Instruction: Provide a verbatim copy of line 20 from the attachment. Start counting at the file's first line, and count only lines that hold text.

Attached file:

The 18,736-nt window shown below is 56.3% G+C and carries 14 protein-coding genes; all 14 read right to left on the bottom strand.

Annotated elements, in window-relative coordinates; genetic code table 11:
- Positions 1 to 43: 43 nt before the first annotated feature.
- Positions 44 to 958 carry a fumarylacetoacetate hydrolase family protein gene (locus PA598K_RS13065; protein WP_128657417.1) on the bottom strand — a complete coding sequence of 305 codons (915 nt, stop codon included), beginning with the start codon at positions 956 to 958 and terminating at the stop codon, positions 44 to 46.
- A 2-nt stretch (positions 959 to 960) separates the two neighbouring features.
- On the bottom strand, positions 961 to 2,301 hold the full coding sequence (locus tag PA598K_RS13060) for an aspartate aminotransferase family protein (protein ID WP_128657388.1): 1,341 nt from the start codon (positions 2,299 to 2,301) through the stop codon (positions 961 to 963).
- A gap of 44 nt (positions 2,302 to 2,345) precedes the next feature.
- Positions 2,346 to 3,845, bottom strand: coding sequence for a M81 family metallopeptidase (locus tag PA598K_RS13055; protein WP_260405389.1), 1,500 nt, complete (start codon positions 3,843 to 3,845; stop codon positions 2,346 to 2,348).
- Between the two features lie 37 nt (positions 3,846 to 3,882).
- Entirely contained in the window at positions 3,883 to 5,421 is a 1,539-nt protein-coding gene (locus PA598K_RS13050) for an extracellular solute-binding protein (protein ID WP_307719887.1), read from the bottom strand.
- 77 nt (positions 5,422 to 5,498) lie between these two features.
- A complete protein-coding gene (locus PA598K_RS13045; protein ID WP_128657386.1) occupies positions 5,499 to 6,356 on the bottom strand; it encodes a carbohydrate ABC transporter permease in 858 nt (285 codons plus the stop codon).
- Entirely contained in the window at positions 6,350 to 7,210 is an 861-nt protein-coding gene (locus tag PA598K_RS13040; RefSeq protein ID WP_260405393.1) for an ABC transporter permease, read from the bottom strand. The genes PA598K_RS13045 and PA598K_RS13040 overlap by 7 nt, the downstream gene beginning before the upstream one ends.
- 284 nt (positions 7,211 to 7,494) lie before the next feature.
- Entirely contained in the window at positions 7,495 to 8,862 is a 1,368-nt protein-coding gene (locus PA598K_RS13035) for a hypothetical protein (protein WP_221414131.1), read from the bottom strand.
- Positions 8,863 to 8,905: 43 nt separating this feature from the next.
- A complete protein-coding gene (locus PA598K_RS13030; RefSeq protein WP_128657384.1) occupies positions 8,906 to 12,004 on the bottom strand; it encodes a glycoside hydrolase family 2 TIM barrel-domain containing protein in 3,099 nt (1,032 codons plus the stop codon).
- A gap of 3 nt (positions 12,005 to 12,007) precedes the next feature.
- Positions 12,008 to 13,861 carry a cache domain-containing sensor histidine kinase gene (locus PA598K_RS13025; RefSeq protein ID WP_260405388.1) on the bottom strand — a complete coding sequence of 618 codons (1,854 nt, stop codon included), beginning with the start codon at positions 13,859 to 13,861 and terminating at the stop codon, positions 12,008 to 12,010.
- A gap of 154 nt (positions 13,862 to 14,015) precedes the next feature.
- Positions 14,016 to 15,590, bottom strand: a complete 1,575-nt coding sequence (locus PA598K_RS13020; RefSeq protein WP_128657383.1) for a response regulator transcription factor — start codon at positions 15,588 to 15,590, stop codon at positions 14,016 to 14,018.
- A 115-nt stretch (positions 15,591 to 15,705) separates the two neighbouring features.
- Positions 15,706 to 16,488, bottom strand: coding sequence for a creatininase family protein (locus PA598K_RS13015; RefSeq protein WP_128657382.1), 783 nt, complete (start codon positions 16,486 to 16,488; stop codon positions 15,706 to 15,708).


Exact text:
- A gap of 154 nt (positions 13,862 to 14,015) precedes the next feature.